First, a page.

Consistent with the apparent co-dependent function of ANK and NPP1 to raise extracellular PPi [34] is the remarkable similarity in the consequences of deficient ANK and PC-1 function in vivo. Both NPP1 deficient mice and mice homozygous for a natural C-terminal ANK mutant that appears to incapacitate ANK PPi transport function (ank/ank mice) spontaneously develop a progressive phenotype of pathologic soft tissue calcification that with increasing age comes to include perispinal ligament hyperostosis, periarticular calcification leading to ossific fusion of peripheral joints, extensive articular cartilage degeneration associated with HA deposits, and large artery calcification [22, 35]. The initial implication of NPP1 deficiency in spontaneous pathologic soft tissue calcification was in ‘tiptoe walking’ ttw/ttw mice, which are homozygous for a spontaneous nonsense mutation that encodes for a stop codon at tyrosine 568, a position 3′ of the NPP1 catalytic site [20]. It is not yet known if NPP1 expression is depressed or absent in ttw/ttw mice, or if the ttw mutation, like many of the NPP1 mutations seen in humans with GACI, critically impairs catalytic activity, putatively by interfering with substrate binding.

Human ossification of the posterior longitudinal ligament (OPLL), a form of spontaneous pathologic perispinal ligament calcification common in Japanese subjects, has been linked with certain SNPs in the NPP1 gene [53, 54, 55]. It will be of interest to see if the implicated NPP1 sequence variants affect NPP1 expression and function. Interestingly, the inflammatory cytokine IL-1 depresses NPP1 expression, NPP activity, and extracellular PPi in chondrocytes [43]. In this context, a ∼30% depression in serum NPP activity is seen in males with the chronic inflammatory disease ankylosing spondylitis [56], a condition that, like OPLL and spinal alterations in NPP1-deficient mice, associated with ankylosing intervertebral soft tissue calcification.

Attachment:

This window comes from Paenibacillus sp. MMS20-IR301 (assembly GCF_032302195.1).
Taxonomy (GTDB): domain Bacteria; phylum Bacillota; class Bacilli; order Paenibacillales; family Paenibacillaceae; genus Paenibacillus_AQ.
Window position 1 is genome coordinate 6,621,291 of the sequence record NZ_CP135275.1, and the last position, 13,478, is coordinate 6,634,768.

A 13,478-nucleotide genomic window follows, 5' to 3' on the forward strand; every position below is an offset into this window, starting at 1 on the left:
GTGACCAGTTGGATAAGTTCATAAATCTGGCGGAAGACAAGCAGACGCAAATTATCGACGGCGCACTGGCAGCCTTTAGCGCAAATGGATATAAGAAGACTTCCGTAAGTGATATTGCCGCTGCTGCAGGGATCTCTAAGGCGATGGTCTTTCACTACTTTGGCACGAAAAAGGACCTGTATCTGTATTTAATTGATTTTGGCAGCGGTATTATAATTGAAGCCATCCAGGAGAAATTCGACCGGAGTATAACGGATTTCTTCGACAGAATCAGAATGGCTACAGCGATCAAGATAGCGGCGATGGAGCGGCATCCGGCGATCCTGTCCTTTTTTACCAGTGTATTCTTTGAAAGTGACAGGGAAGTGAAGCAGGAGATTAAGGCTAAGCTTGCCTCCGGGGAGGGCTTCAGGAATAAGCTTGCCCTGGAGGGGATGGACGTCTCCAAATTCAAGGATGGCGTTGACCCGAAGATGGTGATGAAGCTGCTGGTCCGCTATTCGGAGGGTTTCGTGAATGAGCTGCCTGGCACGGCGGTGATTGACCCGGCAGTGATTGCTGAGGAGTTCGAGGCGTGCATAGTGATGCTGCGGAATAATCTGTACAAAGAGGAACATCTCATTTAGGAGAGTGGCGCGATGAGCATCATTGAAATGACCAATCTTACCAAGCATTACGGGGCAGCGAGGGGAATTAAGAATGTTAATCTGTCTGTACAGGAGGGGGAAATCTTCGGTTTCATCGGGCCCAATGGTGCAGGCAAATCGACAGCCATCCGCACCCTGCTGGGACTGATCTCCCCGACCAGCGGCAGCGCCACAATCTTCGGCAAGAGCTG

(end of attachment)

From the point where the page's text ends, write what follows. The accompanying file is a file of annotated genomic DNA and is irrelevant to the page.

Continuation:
Interestingly, periarticular and bone abnormalities are far more substantial and progressive in NPP1-deficient mice than in NPP1-deficient humans with GACI. Conversely NPP1 deficient mice [35] do not demonstrate the severe myointimal proliferative changes seen in arteries in human GACI [24, 25]. We speculate that the relatively high level of normal serum Pi in mice compared to humans (≤8 vs. ≤4.5 mg/dL, respectively) [46] plays a major role in determining these phenotypic distinctions. In this context, high dietary Pi worsens pathologic calcification in NPP1 null mice [46]. Conversely, low serum Pi induced by crossbreeding with PHEX null mice is associated with correction of pathologic artery and soft tissue calcification in both NPP1 null and ank/ank mice [46].

Unlike cultured cells of ank/ank mice, NPP1-deficient cells demonstrate low intracellular as well as extracellular PPi levels [18]. Thus, the common basis for the remarkably similar hypermineralizing phenotypes seen in ank/ank mice and in NPP1 null mice (and the pathologic calcification seen in the human NPP1 deficiency state GACI) appears to rest in depression of extracellular PPi. Furthermore, the marked depletion of extracellular PPi and of osteopontin, the rapid, extensive calcification by both NPP1-/- and ank/ank osteoblasts in culture are corrected by soluble NPP1, reinforcing a central role of NPP1 in skeletal PPi and Pi metabolism and osteopontin expression [18], a notion strongly supported by in vivo studies [21, 33].